- Test your water: Test and balance your water. You have to adjust the pH and alkalinity levels. Your pH levels should be in the range of 7.2 and 7.8, while your alkalinity should be between 80 and 120 parts per million. These values are important for what comes next: shocking.
- Shock the pool: If you discover that there is a high level of combined chlorine or chloramines, then you must shock the pool. Also, to deal with algae blooms, you must shock them. Remember that chlorine is the most effective way to take care of algae. So the intention is to make it easier for your algaecides to work. Depending on the severity of algae growth, you could double shock, triple shock, or even quadruple shock. While doing this, your filters and pump should be running. This is to let the shock circulate efficiently.
- Apply algaecides: You must wait at least 24 hours after shocking, before you apply algaecides. This is because the chlorine disrupts some of the polymer chains found in algaecides. The best thing to do is to wait till the chlorine levels have returned to normal(that is 1 to 3 parts per million). Then you can add the algaecides according to the manufacturers’ instructions. The dosage will be dependent on the volume of your pool. The pool pumps must be running all this time to ensure proper circulation.
- Pour in the clarifier: As mentioned above, some products come with algaecides and clarifiers packaged together. However, if you are using algaecides and clarifiers separately, then add in the clarifiers about 30 minutes after the application of algaecides. As the algaecides kill the algae, the clarifiers clump them together in addition to other debris in the pool.
- Vacuum the pool: Vacuum the pool about a day after the application of algaecides. You want to remove the dead algae from the surface of the pool. If there is still some algae in your pool, simply repeat the above procedures. Also remember to backwash your filter to remove aggregated particles and dead algae that might have been removed from the pool.
- Apply maintenance doses: Even after the algae problem has been dealt with, you must still add algaecides every 3-5 days.
How long after algaecide can I add a clarifier?
As mentioned above, you can add your clarifiers 30 minutes after the application of the algaecides.
How long after shocking the pool can I add a clarifier?
You shouldn’t add clarifiers immediately after shocking. This is because shock can destroy the clarifiers. It is best to wait until the chlorine levels have come back to normal.
Will algaecide help a cloudy pool?
This is dependent on what the cause of the pool cloudiness is. If it is as a result of algae, then it can help. However, algaecides are more effective when the algae is observed in its beginning stages. If the algae blooms have become severe, you might need to shock the pool.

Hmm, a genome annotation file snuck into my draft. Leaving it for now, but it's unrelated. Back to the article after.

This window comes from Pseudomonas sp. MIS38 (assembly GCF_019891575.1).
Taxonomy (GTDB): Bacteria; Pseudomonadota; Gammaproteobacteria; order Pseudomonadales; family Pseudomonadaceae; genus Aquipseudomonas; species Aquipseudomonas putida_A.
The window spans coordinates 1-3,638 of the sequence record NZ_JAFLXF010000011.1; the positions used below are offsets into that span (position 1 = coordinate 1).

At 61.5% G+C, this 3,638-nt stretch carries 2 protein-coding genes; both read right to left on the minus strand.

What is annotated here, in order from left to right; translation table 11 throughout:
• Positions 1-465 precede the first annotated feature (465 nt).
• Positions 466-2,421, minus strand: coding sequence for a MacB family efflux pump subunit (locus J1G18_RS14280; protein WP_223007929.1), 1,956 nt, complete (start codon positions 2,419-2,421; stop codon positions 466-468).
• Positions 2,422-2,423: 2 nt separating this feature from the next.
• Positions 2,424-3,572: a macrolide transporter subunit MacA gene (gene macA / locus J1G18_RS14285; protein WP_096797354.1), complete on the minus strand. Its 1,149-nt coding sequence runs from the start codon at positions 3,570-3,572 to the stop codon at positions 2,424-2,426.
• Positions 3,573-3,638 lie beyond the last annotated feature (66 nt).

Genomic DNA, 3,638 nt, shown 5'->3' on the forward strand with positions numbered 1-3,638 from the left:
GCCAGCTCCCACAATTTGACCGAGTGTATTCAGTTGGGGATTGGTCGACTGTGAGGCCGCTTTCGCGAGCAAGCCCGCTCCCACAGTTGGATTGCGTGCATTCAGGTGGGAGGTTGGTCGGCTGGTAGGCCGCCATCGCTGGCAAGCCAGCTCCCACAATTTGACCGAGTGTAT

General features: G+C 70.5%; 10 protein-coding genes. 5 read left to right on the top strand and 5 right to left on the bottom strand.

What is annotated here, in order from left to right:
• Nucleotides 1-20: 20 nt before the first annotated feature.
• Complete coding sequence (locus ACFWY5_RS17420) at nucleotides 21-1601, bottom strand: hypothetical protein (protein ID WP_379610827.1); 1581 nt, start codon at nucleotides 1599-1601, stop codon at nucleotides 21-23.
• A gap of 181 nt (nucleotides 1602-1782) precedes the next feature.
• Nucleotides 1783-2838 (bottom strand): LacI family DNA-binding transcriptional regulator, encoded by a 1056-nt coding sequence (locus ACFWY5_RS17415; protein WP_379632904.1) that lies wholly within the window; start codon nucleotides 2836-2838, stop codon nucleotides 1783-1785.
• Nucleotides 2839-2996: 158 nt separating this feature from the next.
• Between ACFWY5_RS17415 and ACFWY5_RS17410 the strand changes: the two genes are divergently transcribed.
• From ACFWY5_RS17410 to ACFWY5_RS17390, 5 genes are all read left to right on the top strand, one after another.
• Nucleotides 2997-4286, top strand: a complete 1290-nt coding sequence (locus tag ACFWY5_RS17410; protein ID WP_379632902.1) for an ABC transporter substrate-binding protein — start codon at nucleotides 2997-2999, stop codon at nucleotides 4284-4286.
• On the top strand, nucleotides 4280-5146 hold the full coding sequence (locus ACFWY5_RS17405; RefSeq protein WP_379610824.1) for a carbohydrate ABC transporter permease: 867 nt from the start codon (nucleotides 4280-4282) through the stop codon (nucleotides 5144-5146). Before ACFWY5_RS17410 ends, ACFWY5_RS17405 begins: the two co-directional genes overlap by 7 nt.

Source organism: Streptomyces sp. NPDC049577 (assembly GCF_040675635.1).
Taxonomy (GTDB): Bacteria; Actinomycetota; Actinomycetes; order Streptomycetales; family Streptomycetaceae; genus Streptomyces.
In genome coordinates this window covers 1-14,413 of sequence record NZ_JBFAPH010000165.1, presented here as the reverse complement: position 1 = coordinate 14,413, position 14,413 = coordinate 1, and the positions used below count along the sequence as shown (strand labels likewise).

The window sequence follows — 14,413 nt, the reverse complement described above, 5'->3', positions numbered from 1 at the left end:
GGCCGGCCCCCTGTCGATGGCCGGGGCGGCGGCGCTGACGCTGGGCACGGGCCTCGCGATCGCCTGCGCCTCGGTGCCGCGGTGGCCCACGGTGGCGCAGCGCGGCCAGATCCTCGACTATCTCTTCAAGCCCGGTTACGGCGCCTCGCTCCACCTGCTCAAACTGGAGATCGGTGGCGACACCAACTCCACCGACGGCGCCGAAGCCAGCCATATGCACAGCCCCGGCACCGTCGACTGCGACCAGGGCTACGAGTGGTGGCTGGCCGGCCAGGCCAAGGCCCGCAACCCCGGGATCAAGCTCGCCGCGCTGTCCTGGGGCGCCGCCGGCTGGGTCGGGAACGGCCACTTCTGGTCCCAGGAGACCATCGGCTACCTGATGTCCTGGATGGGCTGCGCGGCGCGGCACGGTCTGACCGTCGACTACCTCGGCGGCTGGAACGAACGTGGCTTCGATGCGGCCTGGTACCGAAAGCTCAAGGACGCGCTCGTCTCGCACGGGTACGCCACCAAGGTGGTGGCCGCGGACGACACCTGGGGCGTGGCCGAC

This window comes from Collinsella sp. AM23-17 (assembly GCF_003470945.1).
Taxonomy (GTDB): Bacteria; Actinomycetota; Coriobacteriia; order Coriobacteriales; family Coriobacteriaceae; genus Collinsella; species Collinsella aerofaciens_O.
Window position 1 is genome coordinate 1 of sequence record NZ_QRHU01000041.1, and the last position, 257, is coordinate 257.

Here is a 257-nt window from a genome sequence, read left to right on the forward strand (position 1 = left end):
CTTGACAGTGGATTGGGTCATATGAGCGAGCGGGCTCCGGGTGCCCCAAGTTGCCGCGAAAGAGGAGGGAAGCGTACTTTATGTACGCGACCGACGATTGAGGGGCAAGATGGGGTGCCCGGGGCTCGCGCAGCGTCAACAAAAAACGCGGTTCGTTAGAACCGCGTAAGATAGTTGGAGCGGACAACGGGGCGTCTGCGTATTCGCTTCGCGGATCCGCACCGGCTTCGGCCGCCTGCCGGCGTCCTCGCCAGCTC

Will a clarifier help a cloudy pool?
Yes, it will. That’s the major function of pool clarifiers. However, pool clarifiers are quite effective in mildly clouded water. If the cloudiness is very severe, you will need to make use of pool flocculants.
How often can I add a clarifier to my pool?
You can add clarifiers to your pool once a week. You can also decide to use it after every heavy use.
How often should you put algaecide in your pool?
You should use algaecides on a weekly basis. They act as a backup to your normal sanitizing routine. Algaecides should be used after every shock treatment.
What happens if you use too much pool clarifier?
If you use too much pool clarifier, it can have the opposite effect. When your pool gets oversaturated with clarifiers, the positive charges begin to repel. Due to this, the clarifiers, rather than acting as coagulants, begin to act as dispersants. This results in the dispersion of previously aggregated particles.
What happens if you put too much algaecide in a pool?
Adding too many algaecides can cause some problems. If you are making use of copper-based algaecides, these kinds of algaecides can cause staining in your pool when oxidized. The “poly quats” in excess can lead to excess foaming and disruption in your filter. In general, too, excess algaecides in your pool can lead to skin and eye irritation.
Can I add algaecide during the day?
Yes, you can. The reasoning behind this is that during the day is when plants carry out photosynthesis. Adding the algaecides during this period can increase the uptake of the chemicals, so they are more effective. However, if you can’t be patient enough to wait before you can swim, add it in the evening or night so that your pool will be ready for use in the morning.
Can I use shock and clarifier at the same time?
It is not advisable to use both at the same time. Chlorine can disrupt the chemical composition of your clarifiers. It is best to wait till the chlorine levels have returned to normal before adding the clarifiers.